From the creation of some of the earliest tools to the crafting of train engines, blacksmithing has played a central role in human progress. Tucked away behind Canary Wharf’s imposing towers, master blacksmith Kevin Boys is helping a new generation rediscover this ancient art
— 7.30 am: Starting early
I like to get to the studio early, but that’s what having a small business is like: it’s about the hours you put in. A lot of owners of small businesses want to be in big businesses. I’ve had chances over the years to expand, but I’m not interested. I want to be on the shop floor practising my craft. It’s all about the control of the material for me. I studied an MA in fine art sculpture, so it lets me bring art and blacksmithing together.
— 8.00 am: Preparing the space
I tidy up the studio and check for any hazards. Blacksmithing holds a lot of risk – the fire can get up to 1,900C degrees and some of the machines hammer steel at 150 blows per minute. Then I gather the materials for the day. We hardly ever need to buy anything new – people bring us all sorts of stuff that we can repurpose.
— 9.00 am: Planning the day
Once we are all in, we consider what jobs we have and where people should focus for the day, then we get the fire on. I get two or three new apprentices every couple of years. They work towards their qualification and get the experience needed to set up their own businesses. There are only three smiths in London now but there used to be one every mile or so of the river. The industrial revolution and the invention of electricity changed everything. I don’t think it will ever die out though.
— 10.00 am: Careful instruction
If the apprentices are working on pieces they’ll be examined on, I stay with them all the time, making sure their technique is right. Smithing is all about attention to detail and it needs a lot of practice. You have to love it. There is definitely a lot of luck involved in making it as a blacksmith, but people need drawing skills and mathematics as well, and to really apply themselves.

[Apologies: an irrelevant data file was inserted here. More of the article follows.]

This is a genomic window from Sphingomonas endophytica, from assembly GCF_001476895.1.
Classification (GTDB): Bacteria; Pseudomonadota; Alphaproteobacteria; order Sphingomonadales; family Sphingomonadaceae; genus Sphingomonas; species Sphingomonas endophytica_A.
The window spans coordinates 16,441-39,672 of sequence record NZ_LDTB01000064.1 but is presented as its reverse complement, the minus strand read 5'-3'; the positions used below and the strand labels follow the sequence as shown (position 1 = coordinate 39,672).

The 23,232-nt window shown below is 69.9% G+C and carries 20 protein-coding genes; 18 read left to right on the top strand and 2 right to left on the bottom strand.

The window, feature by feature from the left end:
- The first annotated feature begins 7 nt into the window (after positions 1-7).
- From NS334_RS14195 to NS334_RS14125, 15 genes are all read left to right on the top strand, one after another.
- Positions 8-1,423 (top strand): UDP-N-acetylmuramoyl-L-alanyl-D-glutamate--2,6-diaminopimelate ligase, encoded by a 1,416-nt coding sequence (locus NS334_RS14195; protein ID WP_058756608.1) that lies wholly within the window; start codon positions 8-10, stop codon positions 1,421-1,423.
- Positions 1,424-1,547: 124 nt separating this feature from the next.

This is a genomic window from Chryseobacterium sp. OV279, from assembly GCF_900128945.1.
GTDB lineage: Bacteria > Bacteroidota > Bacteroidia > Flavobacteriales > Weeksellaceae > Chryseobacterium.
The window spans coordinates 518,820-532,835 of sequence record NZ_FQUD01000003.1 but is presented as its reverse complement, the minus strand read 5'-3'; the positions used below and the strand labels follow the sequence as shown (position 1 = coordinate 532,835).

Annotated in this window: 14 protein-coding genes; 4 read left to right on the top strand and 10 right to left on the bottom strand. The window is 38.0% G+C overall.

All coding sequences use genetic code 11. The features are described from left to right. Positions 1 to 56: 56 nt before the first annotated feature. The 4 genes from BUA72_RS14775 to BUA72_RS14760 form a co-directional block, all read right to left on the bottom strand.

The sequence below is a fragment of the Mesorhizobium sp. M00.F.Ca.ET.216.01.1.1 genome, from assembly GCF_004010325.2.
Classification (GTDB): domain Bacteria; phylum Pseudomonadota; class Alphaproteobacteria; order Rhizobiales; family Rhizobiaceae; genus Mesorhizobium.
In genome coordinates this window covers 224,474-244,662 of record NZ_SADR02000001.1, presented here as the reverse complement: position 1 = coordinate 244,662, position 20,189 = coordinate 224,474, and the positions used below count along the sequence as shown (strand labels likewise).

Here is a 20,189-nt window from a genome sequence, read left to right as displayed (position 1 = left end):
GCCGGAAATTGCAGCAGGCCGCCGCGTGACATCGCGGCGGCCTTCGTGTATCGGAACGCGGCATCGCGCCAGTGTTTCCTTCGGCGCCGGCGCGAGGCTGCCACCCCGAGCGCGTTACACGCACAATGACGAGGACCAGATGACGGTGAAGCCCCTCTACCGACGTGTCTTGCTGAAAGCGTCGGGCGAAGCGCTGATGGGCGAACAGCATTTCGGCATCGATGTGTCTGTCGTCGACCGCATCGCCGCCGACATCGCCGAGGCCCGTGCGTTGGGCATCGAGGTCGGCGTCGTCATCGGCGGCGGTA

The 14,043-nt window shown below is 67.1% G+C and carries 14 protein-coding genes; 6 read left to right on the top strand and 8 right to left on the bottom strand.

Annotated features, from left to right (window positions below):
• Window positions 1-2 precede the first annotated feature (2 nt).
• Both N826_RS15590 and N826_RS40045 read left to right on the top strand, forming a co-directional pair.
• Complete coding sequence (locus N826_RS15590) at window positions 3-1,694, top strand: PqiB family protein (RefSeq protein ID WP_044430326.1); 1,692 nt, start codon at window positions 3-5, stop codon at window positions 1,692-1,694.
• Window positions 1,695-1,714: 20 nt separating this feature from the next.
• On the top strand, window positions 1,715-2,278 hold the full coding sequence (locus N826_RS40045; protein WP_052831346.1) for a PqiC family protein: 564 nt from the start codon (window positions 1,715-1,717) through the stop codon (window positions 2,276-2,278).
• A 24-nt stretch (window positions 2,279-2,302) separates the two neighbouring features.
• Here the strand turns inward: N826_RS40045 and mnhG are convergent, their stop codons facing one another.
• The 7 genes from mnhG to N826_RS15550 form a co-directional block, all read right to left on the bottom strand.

— 12.00 pm: Crafting stories
I’m working on a maquette [small scale model] for a replica I’m hoping to make of the historic Rotherhithe Scotch Derrick crane. It’s the last example of this type of crane in London and is indigenous to the River Thames. It’s on land sold to developers and residents are upset about losing it. If we can create a model for the site, we could preserve the heritage, but allow developers to use the space. I prefer to work on pieces that have some meaning or stories behind them, rather than art for art’s sake.
I prefer to work on pieces that have some meaning or stories behind them, rather than art for art’s sake
— 2.00 pm: Passion projects
I work on my own stuff whenever I can squeeze it in. Because I’m often doing it in snatches, it can take a couple of years to complete something. I’m finishing a unicorn sculpture at the moment. I try not to get too attached to things, but when you have worked on something for years, it can feel like giving away your first child when it is sold. But this is a business, I have a mortgage and a family to feed, so I never turn down a sale.
— 4.00 pm: Sharing the art
I run workshops for the public at weekends. Mostly I work with small groups, but also with individuals or couples who want to make something special for a particular occasion. Smithing is quite addictive. Some people are happy to keep it as a hobby, but others get hooked. It has all the drama of a Hollywood blockbuster? – hot fire and real danger, but that makes it more exciting. I still burn myself occasionally, but a lot worse things could happen.
— 6.00 pm: A family tradition
My grandfather and his brother were blacksmiths, so I’ve kept the tradition alive. That’s been my mission, I suppose. But they both died when I was around 19 so they never saw me make it as a blacksmith. I’m not concerned about either of my boys carrying it on, though my youngest, Finley , might. It’s my passion – I understand they have other interests. I don’t think I’ll retire. I’ll just scale my jobs down. I’ve done big tonnage pieces over the years, and I’m happy with that.
Images: Alexander Walker
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